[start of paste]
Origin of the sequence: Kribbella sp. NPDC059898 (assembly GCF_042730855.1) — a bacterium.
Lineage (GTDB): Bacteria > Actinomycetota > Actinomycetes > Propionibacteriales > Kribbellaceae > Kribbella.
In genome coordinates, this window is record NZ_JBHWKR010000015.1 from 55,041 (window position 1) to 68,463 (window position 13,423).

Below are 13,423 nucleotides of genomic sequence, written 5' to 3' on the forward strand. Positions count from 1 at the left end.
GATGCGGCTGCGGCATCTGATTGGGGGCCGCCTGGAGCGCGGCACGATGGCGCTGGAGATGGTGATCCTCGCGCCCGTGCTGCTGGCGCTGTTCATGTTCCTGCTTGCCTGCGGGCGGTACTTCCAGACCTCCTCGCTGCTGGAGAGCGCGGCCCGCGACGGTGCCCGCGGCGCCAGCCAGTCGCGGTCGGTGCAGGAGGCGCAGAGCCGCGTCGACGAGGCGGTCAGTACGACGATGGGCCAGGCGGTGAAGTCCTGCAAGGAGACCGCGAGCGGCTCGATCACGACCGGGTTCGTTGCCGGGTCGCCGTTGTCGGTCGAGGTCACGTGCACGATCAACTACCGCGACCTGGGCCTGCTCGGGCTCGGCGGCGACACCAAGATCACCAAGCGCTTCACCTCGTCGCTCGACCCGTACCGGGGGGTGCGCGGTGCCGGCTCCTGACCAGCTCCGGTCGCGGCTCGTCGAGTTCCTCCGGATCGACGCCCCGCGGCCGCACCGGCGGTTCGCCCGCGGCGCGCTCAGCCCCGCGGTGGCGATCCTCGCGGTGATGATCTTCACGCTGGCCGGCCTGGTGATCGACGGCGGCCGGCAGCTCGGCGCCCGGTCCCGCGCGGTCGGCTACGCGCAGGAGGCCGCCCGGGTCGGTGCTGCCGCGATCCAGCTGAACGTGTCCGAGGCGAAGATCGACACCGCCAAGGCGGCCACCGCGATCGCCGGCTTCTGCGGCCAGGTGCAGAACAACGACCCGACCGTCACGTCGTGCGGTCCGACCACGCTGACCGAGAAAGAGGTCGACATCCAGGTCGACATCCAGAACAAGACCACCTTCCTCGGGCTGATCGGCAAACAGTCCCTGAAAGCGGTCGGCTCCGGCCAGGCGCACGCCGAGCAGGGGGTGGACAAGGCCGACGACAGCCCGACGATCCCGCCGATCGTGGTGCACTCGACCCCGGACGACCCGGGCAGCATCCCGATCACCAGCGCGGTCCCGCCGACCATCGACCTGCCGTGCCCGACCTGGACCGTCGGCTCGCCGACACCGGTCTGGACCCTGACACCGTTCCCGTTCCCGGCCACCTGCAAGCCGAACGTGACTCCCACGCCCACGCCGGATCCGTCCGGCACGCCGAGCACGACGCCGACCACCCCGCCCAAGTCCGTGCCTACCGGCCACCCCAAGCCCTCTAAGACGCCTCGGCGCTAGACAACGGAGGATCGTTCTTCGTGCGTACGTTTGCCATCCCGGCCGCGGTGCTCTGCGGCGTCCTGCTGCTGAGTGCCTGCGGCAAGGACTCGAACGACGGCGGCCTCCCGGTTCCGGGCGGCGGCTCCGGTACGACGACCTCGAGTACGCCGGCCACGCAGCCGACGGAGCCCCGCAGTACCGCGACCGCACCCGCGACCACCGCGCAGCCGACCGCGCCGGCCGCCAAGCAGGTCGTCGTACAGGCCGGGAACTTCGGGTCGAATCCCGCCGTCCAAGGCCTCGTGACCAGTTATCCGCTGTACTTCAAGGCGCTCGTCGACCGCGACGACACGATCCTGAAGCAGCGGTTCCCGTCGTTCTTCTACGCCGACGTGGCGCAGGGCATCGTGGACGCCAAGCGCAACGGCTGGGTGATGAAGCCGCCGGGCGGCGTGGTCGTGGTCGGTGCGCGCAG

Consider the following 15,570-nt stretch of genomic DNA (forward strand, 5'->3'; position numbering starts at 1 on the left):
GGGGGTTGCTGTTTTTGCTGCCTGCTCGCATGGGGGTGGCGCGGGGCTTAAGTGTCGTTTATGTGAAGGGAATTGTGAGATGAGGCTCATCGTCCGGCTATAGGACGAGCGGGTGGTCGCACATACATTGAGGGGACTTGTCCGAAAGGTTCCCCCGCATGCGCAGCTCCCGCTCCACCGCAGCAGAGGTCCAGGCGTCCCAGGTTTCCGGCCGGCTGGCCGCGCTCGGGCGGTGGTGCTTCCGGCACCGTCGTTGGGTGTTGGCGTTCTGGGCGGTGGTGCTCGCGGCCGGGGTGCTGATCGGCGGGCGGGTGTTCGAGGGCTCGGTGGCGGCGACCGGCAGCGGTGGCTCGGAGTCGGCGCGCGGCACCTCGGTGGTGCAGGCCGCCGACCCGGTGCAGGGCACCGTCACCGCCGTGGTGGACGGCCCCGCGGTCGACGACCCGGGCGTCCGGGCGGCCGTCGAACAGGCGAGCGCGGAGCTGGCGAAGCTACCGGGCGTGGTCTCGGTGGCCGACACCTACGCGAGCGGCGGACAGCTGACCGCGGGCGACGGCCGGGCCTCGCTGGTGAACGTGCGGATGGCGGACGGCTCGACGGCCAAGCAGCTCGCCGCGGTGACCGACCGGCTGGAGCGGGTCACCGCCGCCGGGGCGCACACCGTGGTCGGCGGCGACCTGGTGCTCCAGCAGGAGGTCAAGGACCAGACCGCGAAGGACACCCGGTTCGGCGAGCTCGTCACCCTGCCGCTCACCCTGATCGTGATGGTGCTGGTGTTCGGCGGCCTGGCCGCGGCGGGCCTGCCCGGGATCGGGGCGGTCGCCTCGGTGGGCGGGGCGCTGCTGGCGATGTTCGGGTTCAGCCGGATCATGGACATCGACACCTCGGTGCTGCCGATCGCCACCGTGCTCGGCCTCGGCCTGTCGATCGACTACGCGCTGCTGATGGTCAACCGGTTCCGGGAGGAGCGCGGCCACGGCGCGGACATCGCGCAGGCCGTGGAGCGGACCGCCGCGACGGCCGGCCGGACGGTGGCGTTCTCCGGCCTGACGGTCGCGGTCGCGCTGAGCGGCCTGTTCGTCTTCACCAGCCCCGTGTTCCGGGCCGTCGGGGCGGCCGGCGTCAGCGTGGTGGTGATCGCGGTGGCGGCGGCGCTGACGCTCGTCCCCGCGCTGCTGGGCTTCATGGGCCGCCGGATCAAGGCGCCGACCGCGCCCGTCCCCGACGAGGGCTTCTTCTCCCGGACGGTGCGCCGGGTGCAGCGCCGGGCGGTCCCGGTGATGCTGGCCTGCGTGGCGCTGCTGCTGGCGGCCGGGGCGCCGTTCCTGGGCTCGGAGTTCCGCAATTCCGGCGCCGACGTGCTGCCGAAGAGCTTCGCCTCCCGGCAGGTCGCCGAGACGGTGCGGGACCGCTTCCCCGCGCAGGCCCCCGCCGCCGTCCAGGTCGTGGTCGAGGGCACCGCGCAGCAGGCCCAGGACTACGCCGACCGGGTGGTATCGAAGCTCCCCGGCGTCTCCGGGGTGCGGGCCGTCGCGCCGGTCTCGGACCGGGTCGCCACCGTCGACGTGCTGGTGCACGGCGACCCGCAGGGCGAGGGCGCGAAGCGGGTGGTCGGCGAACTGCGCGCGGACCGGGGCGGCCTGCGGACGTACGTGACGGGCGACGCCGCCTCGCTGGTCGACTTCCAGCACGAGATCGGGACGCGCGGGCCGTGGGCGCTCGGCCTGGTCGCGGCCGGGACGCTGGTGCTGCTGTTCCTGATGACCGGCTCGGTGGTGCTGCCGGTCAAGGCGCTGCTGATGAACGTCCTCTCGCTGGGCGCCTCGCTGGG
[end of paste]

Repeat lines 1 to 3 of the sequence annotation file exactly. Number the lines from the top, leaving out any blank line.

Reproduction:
Origin of the sequence: Kribbella sp. NPDC059898 (assembly GCF_042730855.1) — a bacterium.
Lineage (GTDB): Bacteria > Actinomycetota > Actinomycetes > Propionibacteriales > Kribbellaceae > Kribbella.
In genome coordinates, this window is record NZ_JBHWKR010000015.1 from 55,041 (window position 1) to 68,463 (window position 13,423).